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Economic impact of pharmacist interventions on correction of stress-related mucosal damage prophylaxis practice

Authors Mahmoudi L, Mohammadi R, Niknam R

Received 20 October 2018

Accepted for publication 3 January 2019

Published 25 January 2019 Volume 2019:11 Pages 111—116


Checked for plagiarism Yes

Review by Single-blind

Peer reviewer comments 2

Editor who approved publication: Professor Dean Smith

Laleh Mahmoudi,1 Rahim Mohammadi,1 Ramin Niknam2

1Department of Clinical Pharmacy, School of Pharmacy, Shiraz University of Medical Sciences, Shiraz, Iran; 2Gastroenterohepatology Research Center, Shiraz University of Medical Sciences, Shiraz, Iran

Introduction: Stress-related mucosal damage (SRMD) is described as the damage of gastric mucosa due to physiological stress that is a very common complication in critically ill patients. SRMD prophylactic medications are widely prescribed all over the world, while numerous studies have revealed that a large percentage of patients admitted to non-intensive care unit (ICU) services do not need to receive these medications. The aim of this study was to determine the frequency and type of medication errors and the economic impact of clinical pharmacist intervention on stress ulcer prophylaxis (SUP).
Methods: This prospective interventional study was conducted on adult patients admitted to internal, surgical, and critical care units at two large academic medical centers over 6 months. Risk factors of stress ulcer were recorded daily during hospital stay, and appropriateness of SUP administration was assessed according to the American Society of Health-System Pharmacists (ASHP) criteria. An intervention was performed by a clinical pharmacist in the case of contradictions. The rate of inappropriate SUP and the economic impact of a pharmacist intervention were recorded.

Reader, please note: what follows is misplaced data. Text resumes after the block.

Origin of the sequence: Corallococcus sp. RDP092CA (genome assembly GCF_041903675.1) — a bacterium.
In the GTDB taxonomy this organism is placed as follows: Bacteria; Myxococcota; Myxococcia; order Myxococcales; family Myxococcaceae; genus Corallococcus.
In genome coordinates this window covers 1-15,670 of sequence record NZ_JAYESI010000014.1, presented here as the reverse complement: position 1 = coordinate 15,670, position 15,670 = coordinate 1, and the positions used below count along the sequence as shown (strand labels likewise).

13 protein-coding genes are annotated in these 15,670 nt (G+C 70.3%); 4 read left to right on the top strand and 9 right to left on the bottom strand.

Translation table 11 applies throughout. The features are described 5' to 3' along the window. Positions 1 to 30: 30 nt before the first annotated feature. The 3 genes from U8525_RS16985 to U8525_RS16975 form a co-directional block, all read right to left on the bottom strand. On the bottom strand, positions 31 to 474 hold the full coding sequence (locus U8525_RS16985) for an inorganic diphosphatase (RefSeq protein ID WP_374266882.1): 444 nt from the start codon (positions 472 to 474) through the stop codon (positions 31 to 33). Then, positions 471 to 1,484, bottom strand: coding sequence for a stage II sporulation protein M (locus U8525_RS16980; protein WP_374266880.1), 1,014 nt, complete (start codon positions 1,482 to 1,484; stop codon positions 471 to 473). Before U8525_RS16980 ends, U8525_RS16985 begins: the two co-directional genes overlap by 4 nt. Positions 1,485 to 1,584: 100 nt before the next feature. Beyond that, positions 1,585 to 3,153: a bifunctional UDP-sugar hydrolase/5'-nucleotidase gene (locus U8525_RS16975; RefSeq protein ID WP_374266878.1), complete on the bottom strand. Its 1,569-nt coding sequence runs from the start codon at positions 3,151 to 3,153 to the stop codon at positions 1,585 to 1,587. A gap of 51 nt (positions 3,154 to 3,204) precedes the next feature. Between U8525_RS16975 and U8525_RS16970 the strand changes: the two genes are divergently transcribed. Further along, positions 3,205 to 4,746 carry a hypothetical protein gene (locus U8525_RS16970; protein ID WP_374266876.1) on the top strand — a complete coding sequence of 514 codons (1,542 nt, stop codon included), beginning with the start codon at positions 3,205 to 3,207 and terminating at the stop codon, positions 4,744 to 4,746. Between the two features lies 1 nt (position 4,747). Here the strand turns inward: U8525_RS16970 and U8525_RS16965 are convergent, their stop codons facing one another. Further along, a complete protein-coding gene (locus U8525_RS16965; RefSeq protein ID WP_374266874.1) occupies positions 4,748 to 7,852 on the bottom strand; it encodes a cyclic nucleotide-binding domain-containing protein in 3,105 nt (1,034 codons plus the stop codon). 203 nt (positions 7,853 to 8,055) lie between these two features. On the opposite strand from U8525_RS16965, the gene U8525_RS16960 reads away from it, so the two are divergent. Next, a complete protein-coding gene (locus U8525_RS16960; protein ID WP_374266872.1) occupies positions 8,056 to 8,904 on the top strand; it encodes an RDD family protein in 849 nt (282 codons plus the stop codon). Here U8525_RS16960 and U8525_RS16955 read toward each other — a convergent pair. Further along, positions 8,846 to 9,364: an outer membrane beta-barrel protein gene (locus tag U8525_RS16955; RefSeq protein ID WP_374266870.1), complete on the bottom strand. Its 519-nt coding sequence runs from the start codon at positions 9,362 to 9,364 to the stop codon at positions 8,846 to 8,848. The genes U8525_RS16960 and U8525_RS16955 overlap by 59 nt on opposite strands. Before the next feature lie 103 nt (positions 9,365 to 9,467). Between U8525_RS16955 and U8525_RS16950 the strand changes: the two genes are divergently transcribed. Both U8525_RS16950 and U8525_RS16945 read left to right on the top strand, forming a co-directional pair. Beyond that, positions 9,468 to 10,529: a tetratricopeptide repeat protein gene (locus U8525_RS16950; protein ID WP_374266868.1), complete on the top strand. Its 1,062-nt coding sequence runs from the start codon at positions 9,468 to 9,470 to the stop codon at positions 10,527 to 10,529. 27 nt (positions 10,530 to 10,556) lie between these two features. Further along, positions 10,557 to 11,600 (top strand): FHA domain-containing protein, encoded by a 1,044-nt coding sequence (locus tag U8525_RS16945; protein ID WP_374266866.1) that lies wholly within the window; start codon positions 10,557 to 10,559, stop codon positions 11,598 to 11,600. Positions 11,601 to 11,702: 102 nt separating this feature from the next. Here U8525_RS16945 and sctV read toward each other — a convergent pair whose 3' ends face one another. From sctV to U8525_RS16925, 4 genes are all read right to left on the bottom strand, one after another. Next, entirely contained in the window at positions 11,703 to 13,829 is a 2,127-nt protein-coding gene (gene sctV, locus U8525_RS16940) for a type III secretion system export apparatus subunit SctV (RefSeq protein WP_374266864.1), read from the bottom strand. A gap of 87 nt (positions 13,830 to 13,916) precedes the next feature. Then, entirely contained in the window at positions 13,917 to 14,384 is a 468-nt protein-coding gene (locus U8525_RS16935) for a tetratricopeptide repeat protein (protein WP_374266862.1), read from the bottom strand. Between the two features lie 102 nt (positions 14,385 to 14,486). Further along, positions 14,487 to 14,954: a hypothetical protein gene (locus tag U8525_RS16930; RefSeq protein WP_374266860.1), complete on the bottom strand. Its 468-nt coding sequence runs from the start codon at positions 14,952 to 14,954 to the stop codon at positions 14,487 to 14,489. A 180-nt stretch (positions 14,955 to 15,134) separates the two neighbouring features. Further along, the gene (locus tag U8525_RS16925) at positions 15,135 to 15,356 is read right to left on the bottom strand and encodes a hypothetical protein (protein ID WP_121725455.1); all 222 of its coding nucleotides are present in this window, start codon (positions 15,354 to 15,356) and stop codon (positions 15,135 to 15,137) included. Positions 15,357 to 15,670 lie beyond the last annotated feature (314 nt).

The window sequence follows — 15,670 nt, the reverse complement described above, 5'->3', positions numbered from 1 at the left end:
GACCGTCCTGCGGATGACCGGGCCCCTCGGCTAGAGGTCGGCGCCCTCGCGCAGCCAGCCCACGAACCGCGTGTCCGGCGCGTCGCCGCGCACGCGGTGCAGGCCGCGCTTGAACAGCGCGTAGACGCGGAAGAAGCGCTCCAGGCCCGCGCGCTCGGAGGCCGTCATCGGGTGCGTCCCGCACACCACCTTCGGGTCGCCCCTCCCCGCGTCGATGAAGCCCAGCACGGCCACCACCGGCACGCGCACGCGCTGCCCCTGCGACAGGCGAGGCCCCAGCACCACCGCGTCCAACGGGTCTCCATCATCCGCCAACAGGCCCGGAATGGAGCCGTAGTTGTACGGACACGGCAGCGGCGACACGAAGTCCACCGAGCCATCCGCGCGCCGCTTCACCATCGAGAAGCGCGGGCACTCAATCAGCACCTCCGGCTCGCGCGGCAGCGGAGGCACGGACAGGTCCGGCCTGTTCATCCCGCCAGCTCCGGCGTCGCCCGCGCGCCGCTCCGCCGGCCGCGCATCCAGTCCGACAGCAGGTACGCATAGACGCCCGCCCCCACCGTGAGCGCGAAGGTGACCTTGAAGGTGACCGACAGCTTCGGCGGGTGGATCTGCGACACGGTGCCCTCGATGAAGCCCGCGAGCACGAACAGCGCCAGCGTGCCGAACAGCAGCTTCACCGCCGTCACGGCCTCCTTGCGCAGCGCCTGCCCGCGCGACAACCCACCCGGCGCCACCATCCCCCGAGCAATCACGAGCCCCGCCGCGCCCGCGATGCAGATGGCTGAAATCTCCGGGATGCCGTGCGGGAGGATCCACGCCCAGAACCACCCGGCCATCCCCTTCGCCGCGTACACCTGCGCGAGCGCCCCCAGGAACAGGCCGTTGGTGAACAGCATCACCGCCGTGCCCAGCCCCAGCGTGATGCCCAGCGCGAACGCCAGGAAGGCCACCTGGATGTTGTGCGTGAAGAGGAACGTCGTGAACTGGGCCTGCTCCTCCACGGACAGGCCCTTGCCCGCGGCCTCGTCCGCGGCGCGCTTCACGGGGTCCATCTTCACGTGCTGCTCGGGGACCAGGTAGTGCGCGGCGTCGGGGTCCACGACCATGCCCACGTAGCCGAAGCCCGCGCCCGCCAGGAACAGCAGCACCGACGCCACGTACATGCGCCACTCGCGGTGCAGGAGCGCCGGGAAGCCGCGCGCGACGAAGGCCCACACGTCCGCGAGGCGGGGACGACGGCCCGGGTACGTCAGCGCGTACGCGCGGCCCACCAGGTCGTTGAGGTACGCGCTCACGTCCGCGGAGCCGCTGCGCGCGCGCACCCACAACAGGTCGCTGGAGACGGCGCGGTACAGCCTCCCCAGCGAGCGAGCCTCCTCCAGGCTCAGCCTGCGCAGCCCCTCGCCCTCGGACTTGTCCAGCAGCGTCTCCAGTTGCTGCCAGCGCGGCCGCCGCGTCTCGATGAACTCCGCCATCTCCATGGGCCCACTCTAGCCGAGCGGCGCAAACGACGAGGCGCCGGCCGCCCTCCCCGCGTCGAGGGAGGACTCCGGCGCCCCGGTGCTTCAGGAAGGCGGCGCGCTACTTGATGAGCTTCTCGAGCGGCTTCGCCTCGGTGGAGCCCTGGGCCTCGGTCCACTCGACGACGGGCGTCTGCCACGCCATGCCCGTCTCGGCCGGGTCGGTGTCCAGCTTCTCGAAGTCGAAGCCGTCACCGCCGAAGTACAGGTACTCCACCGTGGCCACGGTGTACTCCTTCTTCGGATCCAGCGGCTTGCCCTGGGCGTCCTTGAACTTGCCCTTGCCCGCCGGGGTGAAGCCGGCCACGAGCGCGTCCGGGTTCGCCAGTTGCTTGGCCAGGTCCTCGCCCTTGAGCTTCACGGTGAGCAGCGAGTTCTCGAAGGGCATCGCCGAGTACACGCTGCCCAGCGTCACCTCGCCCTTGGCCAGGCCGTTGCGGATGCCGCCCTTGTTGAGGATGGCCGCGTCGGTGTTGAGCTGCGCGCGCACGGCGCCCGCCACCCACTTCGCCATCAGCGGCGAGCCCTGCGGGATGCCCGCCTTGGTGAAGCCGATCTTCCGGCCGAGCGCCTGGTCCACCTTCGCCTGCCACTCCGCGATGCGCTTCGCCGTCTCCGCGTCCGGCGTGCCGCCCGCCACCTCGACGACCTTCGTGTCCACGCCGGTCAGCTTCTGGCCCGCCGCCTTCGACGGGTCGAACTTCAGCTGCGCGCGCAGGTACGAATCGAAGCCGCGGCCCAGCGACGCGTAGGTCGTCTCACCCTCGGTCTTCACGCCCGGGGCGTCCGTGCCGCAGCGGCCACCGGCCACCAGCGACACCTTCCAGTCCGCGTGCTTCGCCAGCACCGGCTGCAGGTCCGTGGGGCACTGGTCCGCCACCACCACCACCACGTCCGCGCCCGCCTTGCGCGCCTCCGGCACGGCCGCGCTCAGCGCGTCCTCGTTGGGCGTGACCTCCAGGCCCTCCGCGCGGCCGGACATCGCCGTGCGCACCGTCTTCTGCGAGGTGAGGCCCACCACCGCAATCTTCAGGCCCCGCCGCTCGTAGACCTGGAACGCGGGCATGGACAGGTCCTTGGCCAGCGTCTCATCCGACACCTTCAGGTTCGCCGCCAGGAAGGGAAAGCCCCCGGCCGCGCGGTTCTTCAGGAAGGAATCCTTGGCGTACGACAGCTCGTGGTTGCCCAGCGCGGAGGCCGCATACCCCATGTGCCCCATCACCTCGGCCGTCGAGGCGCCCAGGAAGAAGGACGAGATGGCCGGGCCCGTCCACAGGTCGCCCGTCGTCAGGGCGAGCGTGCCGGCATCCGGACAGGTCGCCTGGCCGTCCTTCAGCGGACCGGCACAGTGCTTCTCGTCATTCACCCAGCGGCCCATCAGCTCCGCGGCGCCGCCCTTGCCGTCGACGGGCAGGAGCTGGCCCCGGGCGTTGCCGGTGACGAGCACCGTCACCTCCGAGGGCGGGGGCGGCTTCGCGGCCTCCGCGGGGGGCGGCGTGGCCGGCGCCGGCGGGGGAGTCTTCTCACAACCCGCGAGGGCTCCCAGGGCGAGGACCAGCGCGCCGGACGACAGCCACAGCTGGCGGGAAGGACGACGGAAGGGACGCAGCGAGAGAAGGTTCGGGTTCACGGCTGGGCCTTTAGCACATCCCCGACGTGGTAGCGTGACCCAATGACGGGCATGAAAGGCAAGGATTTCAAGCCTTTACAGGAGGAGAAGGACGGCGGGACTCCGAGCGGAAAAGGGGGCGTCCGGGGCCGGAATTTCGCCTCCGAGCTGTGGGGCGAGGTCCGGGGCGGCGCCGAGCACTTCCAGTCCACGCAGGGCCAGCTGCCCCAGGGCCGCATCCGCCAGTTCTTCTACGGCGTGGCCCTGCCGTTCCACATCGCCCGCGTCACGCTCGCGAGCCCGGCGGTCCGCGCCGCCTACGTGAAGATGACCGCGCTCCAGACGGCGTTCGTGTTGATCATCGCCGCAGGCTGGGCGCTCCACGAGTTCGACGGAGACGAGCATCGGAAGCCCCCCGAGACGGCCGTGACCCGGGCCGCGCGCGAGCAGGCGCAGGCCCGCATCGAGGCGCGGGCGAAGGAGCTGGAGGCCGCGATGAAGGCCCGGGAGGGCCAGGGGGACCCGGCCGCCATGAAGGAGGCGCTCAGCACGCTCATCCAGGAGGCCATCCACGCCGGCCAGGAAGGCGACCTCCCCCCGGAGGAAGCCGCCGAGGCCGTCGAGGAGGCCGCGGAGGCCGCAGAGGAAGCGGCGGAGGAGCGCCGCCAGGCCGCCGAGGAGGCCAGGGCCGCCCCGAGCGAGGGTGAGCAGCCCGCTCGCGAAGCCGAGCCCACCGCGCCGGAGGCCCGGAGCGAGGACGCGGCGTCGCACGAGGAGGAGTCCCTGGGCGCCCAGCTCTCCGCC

Results: In this study, 178 out of 219 (81.2%) patients received prophylactic treatments. Averagely, prophylactic therapy was compatible with standard treatment guidelines in 67.1% of cases. The implementation of ASHP guideline by a clinical pharmacist resulted in a cost saving of >18,000 USD monthly in this study, which would result in an estimated cost saving of >216,000 USD annually.
Conclusion: Although treatment guidelines are available for the prophylaxis of SRMD, failure to observe these guidelines could increase the cost of treatment and adverse effects. The clinical pharmacists’ intervention in order to implement standard protocols has a significant impact on the reduction of unintended mistakes in prescribing prophylaxis, as well as significant cost savings.

Keywords: acid suppression therapy, clinical pharmacy, histamine-2 receptor antagonist, proton pump inhibitor, stress ulcer prophylaxis

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